Environment: Fast-track Everglades restoration planned

Planning effort aims to restore critical flows and protect water quality

An egret roams a cypress grove in Everglades National Park. PHOTO COURTESY NATIONAL PARK SERVICE.

By Summit Voice

SUMMIT COUNTY — A new fast-track planning effort involving state and federal agencies could speed recovery of the Everglades ecoystem — if Congress authorizes the effort.

Specifically the Central Everglades planning process will evaluate opportunities to use publicly owned lands to store and treat water in the Everglades Agricultural Area and move the water south to the Water Conservation Areas and Everglades National Park. That could help restore a more natural hydrological regime to the greater ecoystem.

There is a need to move water south and allow more flow in the Central Everglades and Everglades National Park which is extremely critical to the health of the entire Everglades ecosystem. In addition to this major planning effort, state and federal agencies are working on measures to ensure that existing waters flowing into the Everglades meet water quality standards.

“The Everglades is one of the world’s largest ecosystem restoration projects, and this planning effort will provide a roadmap for the next decade on how we restore the River of Grass in perpetuity.” said Secretary of the Interior Ken Salazar.

“We are working to restore and protect not only a vital ecosystem, but also an important part of Florida’s history and culture. An important part of our ongoing and future restoration efforts will be protecting water quality.” said EPA Administrator Lisa P. Jackson. “The Everglades is an important environmental treasure, a major tourism attraction and an economic driver, this new process moves us closer to a lasting restoration.”

The collaborative planning includes the Department of the Army, the U.S. Army Corps of Engineers, the Department of the Interior, the Environmental Protection Agency and the State of Florida, including the South Florida Water Management District and the Florida Department of Environmental Protection.

According to the Interior Department, the planning process will build on three years of unprecedented restoration progress between the federal government and the State of Florida including groundbreakings for six comprehensive Everglades restoration plan projects. This includes substantial construction progress on the first mile of bridging of Tamiami Trail, aimed at restoring natural flows.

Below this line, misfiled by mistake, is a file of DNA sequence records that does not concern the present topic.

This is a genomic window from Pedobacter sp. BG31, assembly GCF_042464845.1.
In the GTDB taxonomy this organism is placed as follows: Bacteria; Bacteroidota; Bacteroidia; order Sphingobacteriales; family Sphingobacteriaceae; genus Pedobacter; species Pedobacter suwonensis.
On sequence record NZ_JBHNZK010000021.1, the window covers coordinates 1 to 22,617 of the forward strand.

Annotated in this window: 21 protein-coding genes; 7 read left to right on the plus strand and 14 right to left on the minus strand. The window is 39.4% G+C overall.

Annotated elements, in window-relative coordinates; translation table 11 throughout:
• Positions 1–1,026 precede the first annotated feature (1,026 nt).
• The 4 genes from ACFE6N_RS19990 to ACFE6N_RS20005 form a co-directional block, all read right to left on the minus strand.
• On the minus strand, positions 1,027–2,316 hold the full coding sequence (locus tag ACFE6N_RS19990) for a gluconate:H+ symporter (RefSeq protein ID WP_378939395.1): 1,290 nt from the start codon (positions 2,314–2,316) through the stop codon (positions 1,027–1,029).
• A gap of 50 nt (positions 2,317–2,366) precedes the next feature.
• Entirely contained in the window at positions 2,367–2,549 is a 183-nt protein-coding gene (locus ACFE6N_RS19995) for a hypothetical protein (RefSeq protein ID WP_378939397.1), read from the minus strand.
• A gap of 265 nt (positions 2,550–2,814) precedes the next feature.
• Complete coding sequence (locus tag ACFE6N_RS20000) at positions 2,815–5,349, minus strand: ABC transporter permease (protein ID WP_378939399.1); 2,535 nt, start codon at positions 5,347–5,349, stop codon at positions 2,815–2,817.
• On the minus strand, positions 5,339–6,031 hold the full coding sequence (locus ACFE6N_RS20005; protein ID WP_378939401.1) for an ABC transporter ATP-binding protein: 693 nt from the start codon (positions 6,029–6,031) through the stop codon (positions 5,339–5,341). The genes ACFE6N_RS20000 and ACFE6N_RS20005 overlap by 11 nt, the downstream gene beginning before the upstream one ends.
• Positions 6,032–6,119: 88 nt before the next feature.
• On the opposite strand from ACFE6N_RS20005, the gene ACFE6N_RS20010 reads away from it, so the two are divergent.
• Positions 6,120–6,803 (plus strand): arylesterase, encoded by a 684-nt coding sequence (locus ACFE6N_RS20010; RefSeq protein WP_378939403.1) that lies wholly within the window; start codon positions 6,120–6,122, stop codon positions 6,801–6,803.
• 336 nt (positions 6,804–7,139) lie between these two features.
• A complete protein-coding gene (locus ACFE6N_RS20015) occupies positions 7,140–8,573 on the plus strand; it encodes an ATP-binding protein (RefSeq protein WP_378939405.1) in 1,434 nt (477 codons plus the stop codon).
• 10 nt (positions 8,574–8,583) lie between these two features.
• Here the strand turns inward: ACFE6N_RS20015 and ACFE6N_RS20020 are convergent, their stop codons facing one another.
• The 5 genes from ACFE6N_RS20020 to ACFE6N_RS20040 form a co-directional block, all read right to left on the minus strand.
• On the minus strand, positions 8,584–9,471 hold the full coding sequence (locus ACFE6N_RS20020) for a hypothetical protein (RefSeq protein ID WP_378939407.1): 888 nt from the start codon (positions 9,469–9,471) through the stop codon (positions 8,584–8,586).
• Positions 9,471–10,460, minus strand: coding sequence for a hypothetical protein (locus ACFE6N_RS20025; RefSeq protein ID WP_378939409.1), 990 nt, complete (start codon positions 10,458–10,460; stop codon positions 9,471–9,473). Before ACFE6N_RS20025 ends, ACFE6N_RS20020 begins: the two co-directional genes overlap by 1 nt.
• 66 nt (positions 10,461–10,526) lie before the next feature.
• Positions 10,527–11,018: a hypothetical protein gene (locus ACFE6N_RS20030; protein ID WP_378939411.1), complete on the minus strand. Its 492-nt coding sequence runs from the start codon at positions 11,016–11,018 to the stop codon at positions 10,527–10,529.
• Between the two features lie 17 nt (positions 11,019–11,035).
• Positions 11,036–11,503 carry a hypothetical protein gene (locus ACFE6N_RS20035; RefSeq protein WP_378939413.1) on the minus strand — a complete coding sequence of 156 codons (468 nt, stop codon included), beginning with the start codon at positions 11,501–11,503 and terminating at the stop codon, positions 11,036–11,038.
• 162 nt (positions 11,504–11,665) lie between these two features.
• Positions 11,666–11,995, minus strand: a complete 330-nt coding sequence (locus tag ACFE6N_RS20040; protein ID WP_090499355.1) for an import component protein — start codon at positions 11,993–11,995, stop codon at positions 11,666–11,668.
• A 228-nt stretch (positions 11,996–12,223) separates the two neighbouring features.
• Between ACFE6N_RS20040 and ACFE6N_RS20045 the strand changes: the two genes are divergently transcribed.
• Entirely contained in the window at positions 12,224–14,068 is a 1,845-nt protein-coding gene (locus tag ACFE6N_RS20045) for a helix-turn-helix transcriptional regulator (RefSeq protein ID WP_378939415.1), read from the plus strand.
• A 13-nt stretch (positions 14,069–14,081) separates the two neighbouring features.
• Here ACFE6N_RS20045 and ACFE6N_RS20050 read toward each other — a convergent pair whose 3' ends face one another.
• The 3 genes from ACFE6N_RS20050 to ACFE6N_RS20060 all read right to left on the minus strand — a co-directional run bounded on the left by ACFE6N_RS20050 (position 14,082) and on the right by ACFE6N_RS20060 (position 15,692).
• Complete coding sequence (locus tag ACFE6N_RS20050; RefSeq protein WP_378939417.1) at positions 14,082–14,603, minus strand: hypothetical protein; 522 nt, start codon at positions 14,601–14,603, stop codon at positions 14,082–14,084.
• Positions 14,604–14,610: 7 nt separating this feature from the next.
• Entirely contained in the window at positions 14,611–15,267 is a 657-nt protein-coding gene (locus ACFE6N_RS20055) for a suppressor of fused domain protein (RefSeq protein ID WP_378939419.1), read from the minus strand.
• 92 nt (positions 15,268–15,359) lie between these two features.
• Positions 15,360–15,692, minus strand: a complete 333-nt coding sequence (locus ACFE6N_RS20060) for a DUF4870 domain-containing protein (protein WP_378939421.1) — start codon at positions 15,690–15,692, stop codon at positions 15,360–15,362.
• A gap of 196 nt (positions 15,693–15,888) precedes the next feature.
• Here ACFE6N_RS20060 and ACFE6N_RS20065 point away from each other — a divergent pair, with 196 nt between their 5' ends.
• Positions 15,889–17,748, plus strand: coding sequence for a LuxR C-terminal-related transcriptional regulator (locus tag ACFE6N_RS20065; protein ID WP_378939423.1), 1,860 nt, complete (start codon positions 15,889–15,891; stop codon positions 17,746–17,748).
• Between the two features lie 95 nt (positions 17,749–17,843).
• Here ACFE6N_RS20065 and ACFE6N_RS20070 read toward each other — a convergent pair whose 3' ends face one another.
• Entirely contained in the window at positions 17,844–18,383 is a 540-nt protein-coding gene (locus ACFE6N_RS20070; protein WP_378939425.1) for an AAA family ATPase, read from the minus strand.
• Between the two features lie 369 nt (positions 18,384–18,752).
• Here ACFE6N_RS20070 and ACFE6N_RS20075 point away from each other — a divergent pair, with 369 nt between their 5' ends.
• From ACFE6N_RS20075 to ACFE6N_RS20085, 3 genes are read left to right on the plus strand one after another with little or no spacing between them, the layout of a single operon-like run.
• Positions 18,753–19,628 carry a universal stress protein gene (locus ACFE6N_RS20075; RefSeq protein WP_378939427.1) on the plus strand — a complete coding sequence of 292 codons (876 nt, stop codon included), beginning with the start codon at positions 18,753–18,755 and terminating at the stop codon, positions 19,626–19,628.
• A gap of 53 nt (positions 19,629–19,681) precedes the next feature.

The Central Everglades planning process will analyze alternatives that will reduce the discharge of water currently damaging the Caloosahatchee and St. Lucie estuaries and provide more natural flow and depths of clean new water through the Central Everglades and the Everglades National Park.

The fast-tracked planning process is a pilot program that the Army Corps of Engineers is initiating elsewhere in the country, designed to yield restoration benefits at an efficient rate.

The planning effort responds directly to the 2008 and 2010 recommendations from the National Academy of Sciences and restoration scientists who recognize the need to address unnatural water levels in the water conservation areas and Everglades National Park as one of the biggest challenges facing restoration managers.

The Task Force meeting highlighted the many critical restoration efforts happening throughout the ecosystem, and the opportunities for next steps in restoration. In particular, major initiatives along the Tamiami Trail, Northern Everglades, and other initiatives have shown that there are opportunities to increase the flow of clean water into the Central Everglades, using a variety of project elements.

“The Central Everglades planning initiative provides Florida with an opportunity to build upon the significant investments we’ve already made toward protecting and preserving America’s Everglades.” said Rick Scott, Governor of Florida. “It also reaffirms the state’s commitment to working collaboratively with our federal partners to pursue a solution that sustains both our economy and our natural resources.”

For more information on the South Florida Ecosystem Restoration Task Force, visit: http://www.sfrestore.org/tf/documents/handouts_tf.html


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